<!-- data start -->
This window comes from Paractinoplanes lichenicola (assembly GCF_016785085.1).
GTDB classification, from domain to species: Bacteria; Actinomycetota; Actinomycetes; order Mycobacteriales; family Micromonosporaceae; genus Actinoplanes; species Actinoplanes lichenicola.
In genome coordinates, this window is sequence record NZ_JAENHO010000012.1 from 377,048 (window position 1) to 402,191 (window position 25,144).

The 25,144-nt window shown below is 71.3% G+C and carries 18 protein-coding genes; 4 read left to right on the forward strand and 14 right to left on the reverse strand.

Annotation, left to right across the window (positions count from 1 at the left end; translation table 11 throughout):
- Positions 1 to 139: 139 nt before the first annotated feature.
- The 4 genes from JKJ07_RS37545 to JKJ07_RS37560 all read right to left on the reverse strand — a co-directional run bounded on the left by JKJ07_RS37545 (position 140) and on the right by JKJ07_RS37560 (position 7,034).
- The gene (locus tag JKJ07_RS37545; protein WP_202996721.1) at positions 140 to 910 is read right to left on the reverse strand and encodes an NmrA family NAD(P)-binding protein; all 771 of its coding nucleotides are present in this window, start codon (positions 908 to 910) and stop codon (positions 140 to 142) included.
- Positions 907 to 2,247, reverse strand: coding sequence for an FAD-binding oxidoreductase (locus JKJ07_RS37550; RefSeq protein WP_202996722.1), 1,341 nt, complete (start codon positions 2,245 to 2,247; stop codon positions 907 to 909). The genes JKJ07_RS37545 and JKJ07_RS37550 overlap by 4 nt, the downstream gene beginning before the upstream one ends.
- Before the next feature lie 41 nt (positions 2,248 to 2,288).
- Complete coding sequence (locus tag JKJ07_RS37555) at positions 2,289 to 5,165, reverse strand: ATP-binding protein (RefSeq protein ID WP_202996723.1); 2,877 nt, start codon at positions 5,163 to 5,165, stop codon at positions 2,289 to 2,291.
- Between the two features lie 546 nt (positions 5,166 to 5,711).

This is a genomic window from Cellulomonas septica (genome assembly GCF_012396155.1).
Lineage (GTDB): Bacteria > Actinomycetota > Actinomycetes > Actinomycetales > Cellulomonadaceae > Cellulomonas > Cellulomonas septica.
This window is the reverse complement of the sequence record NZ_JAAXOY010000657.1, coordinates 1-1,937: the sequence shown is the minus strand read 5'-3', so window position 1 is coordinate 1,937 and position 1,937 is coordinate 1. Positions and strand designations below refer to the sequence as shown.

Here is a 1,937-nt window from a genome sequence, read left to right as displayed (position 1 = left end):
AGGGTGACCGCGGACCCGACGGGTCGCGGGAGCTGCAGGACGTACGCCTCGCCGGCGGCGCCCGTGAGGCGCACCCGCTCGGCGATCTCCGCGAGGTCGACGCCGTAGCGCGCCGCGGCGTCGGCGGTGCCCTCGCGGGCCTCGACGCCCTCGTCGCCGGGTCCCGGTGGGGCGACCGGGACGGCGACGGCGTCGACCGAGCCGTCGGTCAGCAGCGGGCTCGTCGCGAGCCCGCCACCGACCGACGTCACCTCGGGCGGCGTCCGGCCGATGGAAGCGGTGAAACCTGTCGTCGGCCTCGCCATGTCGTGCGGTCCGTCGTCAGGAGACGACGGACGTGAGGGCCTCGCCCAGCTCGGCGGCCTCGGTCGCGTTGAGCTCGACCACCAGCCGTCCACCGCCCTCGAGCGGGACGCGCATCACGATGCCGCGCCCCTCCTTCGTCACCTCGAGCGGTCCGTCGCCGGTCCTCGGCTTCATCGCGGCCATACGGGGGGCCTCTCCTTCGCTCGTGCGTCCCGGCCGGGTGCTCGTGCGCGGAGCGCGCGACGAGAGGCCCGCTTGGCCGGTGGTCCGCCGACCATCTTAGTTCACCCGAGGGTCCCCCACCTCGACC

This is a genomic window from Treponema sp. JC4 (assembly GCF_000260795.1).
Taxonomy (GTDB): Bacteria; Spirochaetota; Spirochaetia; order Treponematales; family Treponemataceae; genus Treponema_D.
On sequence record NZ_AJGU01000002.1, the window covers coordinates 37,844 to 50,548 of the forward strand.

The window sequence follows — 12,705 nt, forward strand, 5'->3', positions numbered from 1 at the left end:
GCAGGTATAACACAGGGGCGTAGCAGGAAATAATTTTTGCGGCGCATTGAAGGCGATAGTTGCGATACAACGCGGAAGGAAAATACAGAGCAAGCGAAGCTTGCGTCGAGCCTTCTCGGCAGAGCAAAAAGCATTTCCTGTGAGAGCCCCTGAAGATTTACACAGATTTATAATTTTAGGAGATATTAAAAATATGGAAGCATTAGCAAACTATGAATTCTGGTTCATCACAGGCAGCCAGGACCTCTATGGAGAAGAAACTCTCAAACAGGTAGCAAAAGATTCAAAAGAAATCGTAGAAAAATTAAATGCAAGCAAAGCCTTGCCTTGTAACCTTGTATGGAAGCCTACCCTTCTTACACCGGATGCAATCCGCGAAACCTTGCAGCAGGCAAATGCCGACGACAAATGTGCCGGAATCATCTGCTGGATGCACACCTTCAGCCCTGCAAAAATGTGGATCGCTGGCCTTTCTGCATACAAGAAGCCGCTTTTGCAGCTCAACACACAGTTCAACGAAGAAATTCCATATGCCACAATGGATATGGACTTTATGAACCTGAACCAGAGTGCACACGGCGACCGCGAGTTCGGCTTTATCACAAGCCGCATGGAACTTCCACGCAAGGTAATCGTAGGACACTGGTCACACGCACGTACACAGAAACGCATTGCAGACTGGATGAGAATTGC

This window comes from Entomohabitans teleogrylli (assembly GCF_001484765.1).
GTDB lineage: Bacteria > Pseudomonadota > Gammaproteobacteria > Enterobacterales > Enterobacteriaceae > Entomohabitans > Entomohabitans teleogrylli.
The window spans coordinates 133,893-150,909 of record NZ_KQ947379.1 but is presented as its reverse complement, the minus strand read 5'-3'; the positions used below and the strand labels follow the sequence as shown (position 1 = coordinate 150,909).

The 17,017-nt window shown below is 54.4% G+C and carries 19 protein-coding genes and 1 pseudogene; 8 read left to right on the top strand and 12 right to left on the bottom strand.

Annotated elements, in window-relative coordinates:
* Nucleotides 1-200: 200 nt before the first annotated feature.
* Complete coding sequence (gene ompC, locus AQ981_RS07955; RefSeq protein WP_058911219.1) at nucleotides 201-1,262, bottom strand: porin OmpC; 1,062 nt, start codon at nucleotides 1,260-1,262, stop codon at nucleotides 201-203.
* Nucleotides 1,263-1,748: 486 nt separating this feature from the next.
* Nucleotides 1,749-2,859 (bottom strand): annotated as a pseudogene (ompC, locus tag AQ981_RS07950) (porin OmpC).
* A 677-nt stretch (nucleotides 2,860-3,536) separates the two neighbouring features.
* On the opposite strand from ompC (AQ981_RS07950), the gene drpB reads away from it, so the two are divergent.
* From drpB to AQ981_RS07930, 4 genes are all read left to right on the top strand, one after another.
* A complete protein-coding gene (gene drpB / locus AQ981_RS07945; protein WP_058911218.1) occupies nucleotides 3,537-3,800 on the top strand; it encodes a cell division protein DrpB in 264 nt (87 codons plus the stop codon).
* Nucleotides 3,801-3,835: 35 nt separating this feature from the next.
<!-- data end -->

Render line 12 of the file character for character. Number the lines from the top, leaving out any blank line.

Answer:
- Between the two features lie 546 nt (positions 5,166 to 5,711).